Sunday, November 30, 2014

Christmas - it's not just about retail, you know.


I know I'm not the only person who finds the commercial nature of Christmas to be, well, a little pushy. For example, I walked into a Big Lots store in early October (or maybe it was late September), and the Christmas decorations were already up!  And I've been hearing Christmas music at retail locations, and saw that the Main Place shopping mall in Santa Ana already has Santa there, and you can get your photograph taken with him.  And you know what, those things only mildly bothered me. What does really bother me, though, is that last year, Big Lots, amongst other retailers, were shutting down Christmas decorations and other holiday-themed items, and had Valentine's Day cards and other related displays up - EVEN BEFORE DECEMBER 25TH!  For retailers, Christmas is a shopping season that now starts in late September and ends BEFORE Christmas Day!

I know I'm not alone in feeling that Christmas has become too commercial.  And I think that it has even become part of our culture to joke about it.  50 years ago even Charles Schultz and his famous comic strip characters Charlie Brown, Linus and Lucy, were trying to figure out what Christmas was all about.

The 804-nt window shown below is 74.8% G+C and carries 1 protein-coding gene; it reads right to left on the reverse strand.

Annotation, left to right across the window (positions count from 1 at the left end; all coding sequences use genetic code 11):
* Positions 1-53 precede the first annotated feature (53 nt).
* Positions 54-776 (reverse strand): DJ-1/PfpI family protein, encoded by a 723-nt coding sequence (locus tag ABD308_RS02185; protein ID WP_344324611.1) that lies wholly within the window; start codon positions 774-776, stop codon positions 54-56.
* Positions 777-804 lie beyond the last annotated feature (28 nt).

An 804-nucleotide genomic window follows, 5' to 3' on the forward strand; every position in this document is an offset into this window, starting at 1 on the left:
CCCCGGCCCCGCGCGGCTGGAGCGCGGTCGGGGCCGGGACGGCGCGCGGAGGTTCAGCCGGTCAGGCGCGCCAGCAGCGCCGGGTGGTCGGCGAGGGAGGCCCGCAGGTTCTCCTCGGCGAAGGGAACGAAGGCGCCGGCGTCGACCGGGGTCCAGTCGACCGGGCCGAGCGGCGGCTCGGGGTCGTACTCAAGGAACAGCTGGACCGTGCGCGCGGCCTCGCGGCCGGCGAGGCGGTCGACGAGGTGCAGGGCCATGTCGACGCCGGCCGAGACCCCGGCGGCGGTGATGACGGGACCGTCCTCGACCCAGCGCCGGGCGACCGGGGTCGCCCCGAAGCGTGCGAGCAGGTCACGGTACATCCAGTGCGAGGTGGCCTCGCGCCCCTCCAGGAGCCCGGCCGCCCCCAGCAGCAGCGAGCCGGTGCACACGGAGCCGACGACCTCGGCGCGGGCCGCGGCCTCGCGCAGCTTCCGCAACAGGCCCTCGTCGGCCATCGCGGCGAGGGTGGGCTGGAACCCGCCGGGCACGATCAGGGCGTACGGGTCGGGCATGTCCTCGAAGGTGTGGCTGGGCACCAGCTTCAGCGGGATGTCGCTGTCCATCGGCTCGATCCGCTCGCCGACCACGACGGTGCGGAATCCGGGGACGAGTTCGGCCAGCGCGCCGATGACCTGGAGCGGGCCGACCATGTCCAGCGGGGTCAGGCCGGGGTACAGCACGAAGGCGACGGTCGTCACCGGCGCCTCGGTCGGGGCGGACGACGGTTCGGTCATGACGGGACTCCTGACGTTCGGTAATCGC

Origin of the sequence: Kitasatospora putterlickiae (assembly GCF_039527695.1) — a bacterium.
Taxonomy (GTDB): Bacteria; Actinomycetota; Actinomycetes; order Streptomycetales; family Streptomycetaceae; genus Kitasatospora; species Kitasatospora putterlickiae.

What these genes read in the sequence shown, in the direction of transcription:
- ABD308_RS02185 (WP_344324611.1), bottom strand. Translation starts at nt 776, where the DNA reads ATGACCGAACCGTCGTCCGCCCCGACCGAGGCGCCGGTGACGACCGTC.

For me, and my family, I think we have figured it out, and we celebrate it as two different and distinct seasons. First, there's Advent - the time of preparation.  This is usually marked by the four Sundays preceding Christmas Day, and will start Sunday the 30th of November - the Sunday following Thanksgiving.  In most churches, they observe the First Sunday of Advent by lighting the first candle of the Advent Wreath. We do that too here at home, plus the weekend of Thanksgiving is when we commence decorating. At our house, that means I get the outdoor decorations up, and we retrieve the boxes and boxes and boxes of household decorations from storage.  We also set up the nativity scene, but we follow a tradition of ONLY setting up specific pieces each Sunday of Advent.  The Baby Jesus comes out on Christmas Eve, and then the Three Wise Men are put out.  But with them, there's a tradition as well.  

For you see, traditionally, Christmas actually STARTED on Christmas Day, and continued for 12 days until Epiphany, on January 6th, which is the date when the Three Wise Men are to have appeared to Mary and the Christ Child.  So, each of our Three Wise Men are placed in distant corners of our house, and daily are moved closer to our Nativity scene, until they "arrive" on Epiphany.  And that is when we are "done" with Christmas.  After Epiphany, I shut down the outdoor lights and we begin the long process of de-decorating.

As much as retail would love us to celebrate Christmas starting when the kids go back to school, but stop celebrating even BEFORE Christmas Day, we chose to celebrate it as the two distinct seasons - and we enjoy it more because of that.  

Here's to you and your family, a very Merry Christmas!

Thursday, November 27, 2014

A lot to be Thankful for this Thanksgiving.